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Drinking water - Frequently asked questions

Drinking water quality and safety

Where can I find information on Ottawa’s drinking water quality?

The City prepares an annual report for each municipal drinking water system, in compliance with the Safe Drinking Water Act.

Do I need to filter or boil my water?

You do not need to filter or boil your tap water. Be aware of door-to-door sales representatives making false claims about the City’s tap water being unsafe.

Ottawa’s drinking water consistently meets all Federal and Provincial standards. The City of Ottawa publishes an extensive drinking water quality sampling and testing program, and City staff will respond promptly to any concerns or inquiries about drinking water quality.

In some cases, the use of a water treatment device might be justified or could improve the aesthetic quality of your tap water:

  • If you are served by one of Ottawa’s municipal well systems, you may want to consider an in-home treatment device (such as a water softener) for aesthetic reasons.
  • If you have a home with a lead water service pipe or lead in your internal plumbing, you may also want to consider using an in-home filter to remove lead from your tap water.

For more information, please email info-water@ottawa.ca or consult Health Canada’s resources before purchasing an in-home water system.

What if I am on a private well?

For more information on water quality for residents living on a private well, please consult with Ottawa Public Health.

Is the manufacture and sale of water treatment devices currently regulated in Canada?

The manufacture and sale of water treatment devices for home use is not regulated in Canada. However, the National Sanitation Foundation (NSF) in consultation with Health Canada has developed voluntary performance standards for water treatment devices and certification by the NSF is the only guarantee that a device can meet specified performance standards for removal of specific contaminants. For more information visit nsf.org.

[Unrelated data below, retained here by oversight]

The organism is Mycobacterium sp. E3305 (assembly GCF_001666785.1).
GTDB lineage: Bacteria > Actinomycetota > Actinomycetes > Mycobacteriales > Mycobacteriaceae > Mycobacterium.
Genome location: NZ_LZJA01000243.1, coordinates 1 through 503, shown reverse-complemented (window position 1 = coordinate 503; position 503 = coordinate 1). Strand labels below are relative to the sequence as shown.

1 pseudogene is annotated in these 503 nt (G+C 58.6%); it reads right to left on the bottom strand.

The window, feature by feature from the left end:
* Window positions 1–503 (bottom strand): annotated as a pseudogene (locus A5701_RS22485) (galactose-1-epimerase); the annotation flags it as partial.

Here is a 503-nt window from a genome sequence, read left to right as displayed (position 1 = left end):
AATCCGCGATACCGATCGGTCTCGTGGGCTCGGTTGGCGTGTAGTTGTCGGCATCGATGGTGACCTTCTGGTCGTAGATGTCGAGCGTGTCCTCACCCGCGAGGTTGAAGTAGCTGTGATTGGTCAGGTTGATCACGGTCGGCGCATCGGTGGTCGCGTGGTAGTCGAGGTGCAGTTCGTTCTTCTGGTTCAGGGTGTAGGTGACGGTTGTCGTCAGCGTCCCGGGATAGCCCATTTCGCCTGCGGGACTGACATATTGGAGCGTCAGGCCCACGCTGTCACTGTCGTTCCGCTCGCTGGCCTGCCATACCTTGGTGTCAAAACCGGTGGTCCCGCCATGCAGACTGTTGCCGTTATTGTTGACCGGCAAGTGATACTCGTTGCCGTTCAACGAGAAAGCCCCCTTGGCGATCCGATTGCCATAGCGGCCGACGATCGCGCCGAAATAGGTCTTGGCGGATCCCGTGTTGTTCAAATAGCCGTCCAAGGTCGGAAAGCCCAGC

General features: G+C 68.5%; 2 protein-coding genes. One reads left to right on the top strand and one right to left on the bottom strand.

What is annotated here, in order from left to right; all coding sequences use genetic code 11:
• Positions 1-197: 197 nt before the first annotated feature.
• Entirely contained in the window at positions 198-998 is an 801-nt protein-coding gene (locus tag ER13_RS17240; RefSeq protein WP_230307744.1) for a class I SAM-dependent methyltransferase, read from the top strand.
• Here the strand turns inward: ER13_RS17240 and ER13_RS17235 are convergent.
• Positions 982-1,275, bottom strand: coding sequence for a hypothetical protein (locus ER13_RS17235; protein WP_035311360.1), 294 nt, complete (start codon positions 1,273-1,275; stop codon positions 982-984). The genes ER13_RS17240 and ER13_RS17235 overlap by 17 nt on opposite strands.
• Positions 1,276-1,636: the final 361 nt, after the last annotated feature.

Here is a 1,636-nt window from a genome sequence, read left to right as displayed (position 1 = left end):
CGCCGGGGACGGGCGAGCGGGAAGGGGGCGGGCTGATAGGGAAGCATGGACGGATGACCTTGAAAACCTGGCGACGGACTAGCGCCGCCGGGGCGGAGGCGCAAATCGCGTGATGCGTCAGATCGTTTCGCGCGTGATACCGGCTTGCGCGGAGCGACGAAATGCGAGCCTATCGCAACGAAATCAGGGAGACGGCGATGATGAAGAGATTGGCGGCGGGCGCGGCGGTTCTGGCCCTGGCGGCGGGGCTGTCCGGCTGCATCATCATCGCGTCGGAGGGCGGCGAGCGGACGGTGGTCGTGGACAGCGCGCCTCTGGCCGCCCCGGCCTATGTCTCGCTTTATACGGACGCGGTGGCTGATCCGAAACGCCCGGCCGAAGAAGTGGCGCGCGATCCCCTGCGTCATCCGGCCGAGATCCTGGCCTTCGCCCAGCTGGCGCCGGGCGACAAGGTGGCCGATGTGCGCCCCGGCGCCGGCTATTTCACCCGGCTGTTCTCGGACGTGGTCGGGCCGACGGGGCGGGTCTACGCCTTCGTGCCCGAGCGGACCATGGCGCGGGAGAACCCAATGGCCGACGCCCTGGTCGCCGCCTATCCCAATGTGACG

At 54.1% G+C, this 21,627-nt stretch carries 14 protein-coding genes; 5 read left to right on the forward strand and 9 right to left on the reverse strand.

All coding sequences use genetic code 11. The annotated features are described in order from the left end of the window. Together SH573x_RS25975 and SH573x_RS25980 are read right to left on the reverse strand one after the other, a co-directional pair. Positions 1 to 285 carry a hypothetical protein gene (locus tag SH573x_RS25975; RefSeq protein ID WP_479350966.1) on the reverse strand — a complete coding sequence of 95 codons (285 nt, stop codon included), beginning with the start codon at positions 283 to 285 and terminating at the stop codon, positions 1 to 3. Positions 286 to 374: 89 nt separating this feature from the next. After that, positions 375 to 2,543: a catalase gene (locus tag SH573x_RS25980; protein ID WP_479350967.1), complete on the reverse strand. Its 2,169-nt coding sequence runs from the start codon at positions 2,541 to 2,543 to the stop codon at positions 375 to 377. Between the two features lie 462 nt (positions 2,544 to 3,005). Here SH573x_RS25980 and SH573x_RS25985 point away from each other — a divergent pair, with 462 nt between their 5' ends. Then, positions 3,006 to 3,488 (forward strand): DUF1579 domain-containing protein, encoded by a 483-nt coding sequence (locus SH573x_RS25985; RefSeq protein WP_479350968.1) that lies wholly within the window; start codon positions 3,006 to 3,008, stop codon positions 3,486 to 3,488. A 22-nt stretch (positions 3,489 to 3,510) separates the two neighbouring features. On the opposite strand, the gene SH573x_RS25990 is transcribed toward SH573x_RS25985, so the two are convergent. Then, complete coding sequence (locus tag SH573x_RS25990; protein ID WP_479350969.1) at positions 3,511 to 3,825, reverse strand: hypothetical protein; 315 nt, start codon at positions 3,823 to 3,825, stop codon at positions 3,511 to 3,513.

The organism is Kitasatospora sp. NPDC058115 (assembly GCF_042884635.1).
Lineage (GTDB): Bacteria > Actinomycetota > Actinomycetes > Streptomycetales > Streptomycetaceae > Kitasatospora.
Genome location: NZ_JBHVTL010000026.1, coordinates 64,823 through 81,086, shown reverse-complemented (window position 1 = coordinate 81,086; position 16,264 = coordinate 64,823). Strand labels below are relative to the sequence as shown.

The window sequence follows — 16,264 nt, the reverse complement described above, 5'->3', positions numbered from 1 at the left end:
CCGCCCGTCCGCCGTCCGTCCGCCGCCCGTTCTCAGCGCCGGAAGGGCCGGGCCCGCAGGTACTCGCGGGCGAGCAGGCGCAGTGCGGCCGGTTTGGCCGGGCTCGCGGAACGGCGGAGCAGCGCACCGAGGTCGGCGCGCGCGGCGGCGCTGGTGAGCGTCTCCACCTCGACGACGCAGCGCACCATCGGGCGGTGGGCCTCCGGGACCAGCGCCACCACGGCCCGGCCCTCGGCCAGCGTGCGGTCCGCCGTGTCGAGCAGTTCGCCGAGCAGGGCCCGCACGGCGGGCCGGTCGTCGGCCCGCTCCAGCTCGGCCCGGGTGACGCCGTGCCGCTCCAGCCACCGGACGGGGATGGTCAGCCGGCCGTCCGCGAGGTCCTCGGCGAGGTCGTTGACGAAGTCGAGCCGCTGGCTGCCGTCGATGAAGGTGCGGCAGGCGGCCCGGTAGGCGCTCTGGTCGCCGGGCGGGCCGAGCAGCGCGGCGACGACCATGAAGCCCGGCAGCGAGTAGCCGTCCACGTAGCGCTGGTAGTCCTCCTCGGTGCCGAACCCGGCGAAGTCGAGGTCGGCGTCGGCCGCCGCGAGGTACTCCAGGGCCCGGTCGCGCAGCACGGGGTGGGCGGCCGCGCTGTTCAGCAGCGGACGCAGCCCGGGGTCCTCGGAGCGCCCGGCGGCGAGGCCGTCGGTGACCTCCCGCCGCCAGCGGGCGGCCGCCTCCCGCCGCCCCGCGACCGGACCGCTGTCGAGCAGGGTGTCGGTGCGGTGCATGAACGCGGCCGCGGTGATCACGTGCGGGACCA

Is Ottawa’s drinking water hard or soft?

Water hardness is caused by the presence of calcium and magnesium minerals in water. Ottawa’s water supply is considered very soft due to the natural softness of the source water (Ottawa River). Hard water does not pose any health concerns, however it can lead to scale deposits on hot surfaces such as kettles and hot water tanks.

Ottawa’s central drinking water supply is about 30 mg/L (ppm) of total hardness which is considered very soft. This is equivalent to 2.5 grains per gallon of hardness. In Ottawa’s municipal well systems, hardness levels are much higher due to the presence of calcium and magnesium minerals present in the ground water. Residents may want to install a water softener system to remove hardness minerals for supplies with hardness levels that are moderate or high. It is important to note that sodium levels can be greatly increased after passing through a water softener, which may be a concern for people on sodium restricted diets.

For reference, hardness levels (in mg/L or ppm) are shown below for each of Ottawa’s municipal water systems:

Water system Hardness
Ottawa central water supply 30 mg/L (very soft)
Carp well system 200 mg/L (moderate hardness)
Kings Park (Richmond) well system 350 mg/L (hard water)
Richmond West Well System 285 mg/L (moderate hardness)
Munster well system 285 mg/L (moderate hardness)
Shadow Ridge (Greely) well system 350 mg/L (hard water)
Vars well system 200 mg/L (moderate hardness)

How are drinking water standards set?

In Canada, drinking water is the jurisdiction of each province. Health Canada, through a Federal/Provincial/Territorial committee, establishes national guidelines and maximum acceptable concentrations for certain substances that might occur in drinking water supplies and could have adverse effects on human health.

When a drinking water guideline is proposed or revised, a public consultation process is carried out before final approval.

In Ontario, the Ministry of Environment, Conservation, and Parks (MECP) reviews the Health Canada drinking water guidelines and either adopts or modifies the guideline as an Ontario Drinking Water Standard. In most cases, the provincial standard is identical to the Health Canada guideline; however, in some cases the Province of Ontario adopts a more stringent standard.

Is the City's Medical Officer of Health satisfied with the quality of Ottawa's drinking water?

Yes. The Medical Officer of Health and Ottawa Public Health routinely review the results of the City’s water quality monitoring program, and work collaboratively with Water Services staff to review any concerns or operational emergencies related to drinking water safety.

In the event of suspected or potential risk to the water supply, a public drinking water advisory would be issued by Ottawa Public Health. In most cases, these measures are carried out on a precautionary basis, and are lifted once the water supply is deemed safe.

What is Ottawa doing to further improve the quality of its drinking water?

The City carries out extensive research studies and experiments to better understand our treatment process and to improve drinking water quality for residents. New methods of water treatment are being evaluated at the City’s Pilot Plant Research Facility, located at the Britannia Water Purification Plant. These studies are completed in collaboration with several Canadian universities and North American research agencies.